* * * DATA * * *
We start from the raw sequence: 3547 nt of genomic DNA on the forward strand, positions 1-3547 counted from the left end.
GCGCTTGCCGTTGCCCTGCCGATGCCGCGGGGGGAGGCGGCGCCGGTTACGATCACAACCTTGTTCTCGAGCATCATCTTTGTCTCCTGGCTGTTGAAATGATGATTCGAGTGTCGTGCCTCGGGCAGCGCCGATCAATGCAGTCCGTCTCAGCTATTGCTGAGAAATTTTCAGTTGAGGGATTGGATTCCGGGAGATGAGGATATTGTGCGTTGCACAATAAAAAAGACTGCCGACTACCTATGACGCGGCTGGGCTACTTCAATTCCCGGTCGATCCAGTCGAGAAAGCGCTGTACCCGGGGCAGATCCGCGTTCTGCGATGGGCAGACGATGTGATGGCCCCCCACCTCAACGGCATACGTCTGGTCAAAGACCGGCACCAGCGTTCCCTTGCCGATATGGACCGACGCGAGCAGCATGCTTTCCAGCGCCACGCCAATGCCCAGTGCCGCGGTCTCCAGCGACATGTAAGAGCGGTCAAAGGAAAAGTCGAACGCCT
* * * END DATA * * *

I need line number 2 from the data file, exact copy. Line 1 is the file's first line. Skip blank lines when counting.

GCGCTTGCCGTTGCCCTGCCGATGCCGCGGGGGGAGGCGGCGCCGGTTACGATCACAACCTTGTTCTCGAGCATCATCTTTGTCTCCTGGCTGTTGAAATGATGATTCGAGTGTCGTGCCTCGGGCAGCGCCGATCAATGCAGTCCGTCTCAGCTATTGCTGAGAAATTTTCAGTTGAGGGATTGGATTCCGGGAGATGAGGATATTGTGCGTTGCACAATAAAAAAGACTGCCGACTACCTATGACGCGGCTGGGCTACTTCAATTCCCGGTCGATCCAGTCGAGAAAGCGCTGTACCCGGGGCAGATCCGCGTTCTGCGATGGGCAGACGATGTGATGGCCCCCCACCTCAACGGCATACGTCTGGTCAAAGACCGGCACCAGCGTTCCCTTGCCGATATGGACCGACGCGAGCAGCATGCTTTCCAGCGCCACGCCAATGCCCAGTGCCGCGGTCTCCAGCGACATGTAAGAGCGGTCAAAGGAAAAGTCGAACGCCT